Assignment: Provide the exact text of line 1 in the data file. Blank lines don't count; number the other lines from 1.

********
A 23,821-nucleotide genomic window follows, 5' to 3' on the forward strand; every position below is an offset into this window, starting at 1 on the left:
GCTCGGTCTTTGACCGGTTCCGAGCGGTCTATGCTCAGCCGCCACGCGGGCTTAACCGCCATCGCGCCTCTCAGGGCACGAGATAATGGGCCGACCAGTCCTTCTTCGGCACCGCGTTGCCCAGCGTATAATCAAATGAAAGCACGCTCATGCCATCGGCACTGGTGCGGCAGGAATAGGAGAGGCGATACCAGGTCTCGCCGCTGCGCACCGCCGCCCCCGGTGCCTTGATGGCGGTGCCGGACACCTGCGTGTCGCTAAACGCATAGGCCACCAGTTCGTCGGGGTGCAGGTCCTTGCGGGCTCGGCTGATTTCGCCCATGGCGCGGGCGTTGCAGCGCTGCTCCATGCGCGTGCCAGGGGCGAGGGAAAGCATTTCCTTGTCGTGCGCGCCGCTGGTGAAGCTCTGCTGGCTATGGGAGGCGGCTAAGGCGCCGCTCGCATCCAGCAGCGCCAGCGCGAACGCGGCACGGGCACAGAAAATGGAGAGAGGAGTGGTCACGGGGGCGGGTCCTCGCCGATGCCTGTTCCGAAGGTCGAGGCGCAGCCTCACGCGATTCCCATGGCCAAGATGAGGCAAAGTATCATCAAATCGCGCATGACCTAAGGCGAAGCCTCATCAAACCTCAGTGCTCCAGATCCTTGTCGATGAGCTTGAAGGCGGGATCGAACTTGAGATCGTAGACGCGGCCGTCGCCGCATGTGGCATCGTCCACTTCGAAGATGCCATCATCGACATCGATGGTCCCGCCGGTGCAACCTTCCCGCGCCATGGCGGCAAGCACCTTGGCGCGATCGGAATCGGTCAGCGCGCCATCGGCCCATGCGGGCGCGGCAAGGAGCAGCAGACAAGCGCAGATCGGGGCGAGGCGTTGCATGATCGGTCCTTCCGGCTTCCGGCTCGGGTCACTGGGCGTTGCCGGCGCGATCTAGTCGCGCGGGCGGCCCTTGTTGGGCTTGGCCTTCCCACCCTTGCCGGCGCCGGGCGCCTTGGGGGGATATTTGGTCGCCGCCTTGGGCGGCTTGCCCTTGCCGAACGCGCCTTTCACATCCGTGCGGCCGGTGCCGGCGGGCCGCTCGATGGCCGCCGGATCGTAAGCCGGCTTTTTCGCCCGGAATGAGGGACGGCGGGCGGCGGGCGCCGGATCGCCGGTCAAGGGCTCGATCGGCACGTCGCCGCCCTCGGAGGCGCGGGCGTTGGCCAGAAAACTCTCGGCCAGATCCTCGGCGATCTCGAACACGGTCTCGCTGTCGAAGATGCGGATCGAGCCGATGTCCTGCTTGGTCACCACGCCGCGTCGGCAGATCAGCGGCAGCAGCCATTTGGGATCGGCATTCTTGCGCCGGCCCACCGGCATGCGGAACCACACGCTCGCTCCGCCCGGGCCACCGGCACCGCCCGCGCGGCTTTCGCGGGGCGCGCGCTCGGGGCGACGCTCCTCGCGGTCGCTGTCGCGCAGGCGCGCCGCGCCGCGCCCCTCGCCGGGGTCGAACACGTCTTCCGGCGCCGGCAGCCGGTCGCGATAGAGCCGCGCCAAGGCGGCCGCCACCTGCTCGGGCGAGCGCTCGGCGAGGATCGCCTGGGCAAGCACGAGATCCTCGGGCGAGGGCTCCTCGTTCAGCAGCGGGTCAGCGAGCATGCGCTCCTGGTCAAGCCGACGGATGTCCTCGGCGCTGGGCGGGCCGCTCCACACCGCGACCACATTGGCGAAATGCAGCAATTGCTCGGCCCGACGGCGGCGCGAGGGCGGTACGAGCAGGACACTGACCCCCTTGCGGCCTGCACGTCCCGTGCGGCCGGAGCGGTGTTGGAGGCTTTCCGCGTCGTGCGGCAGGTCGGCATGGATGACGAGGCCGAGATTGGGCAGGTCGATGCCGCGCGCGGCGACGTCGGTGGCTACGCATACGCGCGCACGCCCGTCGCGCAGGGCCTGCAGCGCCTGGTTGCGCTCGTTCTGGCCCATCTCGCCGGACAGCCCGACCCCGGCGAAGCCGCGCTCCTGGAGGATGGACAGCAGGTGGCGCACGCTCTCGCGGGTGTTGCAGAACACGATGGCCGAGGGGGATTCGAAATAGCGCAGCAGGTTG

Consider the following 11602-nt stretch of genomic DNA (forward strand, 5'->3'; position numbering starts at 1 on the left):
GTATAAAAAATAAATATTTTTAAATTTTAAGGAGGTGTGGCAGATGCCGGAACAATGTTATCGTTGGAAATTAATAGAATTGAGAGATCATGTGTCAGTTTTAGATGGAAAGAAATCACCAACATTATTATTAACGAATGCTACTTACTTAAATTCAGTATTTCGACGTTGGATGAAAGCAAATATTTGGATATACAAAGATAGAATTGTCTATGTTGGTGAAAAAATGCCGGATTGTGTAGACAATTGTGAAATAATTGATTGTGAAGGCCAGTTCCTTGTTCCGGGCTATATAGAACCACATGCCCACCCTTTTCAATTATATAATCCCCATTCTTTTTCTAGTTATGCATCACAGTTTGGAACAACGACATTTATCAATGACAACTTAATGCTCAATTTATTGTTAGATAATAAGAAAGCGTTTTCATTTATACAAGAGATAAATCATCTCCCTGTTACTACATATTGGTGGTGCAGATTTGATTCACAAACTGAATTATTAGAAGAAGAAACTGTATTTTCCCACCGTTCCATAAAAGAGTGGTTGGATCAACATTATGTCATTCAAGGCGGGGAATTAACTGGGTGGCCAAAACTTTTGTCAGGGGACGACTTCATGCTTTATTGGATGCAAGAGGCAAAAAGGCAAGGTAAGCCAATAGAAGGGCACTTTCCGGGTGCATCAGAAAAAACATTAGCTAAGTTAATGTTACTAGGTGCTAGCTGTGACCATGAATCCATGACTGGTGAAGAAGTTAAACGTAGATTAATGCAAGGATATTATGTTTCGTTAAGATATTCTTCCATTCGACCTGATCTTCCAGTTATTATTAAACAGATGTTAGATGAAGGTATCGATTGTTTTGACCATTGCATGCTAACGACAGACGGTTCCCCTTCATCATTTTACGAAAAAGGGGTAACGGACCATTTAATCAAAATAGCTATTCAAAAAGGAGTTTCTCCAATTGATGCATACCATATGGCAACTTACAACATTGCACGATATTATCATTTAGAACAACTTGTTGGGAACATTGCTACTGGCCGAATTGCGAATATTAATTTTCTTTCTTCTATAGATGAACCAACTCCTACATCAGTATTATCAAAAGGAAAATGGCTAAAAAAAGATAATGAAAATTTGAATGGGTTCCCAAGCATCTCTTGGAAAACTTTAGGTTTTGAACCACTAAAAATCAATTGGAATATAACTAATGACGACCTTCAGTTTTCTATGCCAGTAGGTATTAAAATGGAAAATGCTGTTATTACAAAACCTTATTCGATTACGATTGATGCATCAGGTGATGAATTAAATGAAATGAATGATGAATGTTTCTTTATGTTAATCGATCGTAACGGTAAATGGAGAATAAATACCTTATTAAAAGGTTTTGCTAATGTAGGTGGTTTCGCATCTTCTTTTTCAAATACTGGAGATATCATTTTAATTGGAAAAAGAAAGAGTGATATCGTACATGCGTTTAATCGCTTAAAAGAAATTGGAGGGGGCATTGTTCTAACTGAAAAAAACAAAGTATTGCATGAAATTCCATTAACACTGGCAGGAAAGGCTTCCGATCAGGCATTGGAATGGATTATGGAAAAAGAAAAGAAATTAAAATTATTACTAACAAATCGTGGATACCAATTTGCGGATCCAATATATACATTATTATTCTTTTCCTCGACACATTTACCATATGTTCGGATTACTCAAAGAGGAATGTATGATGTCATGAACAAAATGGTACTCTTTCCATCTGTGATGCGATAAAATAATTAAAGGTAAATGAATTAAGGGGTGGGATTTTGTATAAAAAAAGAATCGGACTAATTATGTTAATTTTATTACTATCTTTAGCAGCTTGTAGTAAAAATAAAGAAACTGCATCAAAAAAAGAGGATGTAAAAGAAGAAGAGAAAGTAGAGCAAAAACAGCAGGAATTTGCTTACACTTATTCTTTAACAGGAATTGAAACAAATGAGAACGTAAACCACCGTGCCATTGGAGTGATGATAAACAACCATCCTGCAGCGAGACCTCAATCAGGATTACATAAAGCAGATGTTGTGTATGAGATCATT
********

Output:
A 23,821-nucleotide genomic window follows, 5' to 3' on the forward strand; every position below is an offset into this window, starting at 1 on the left: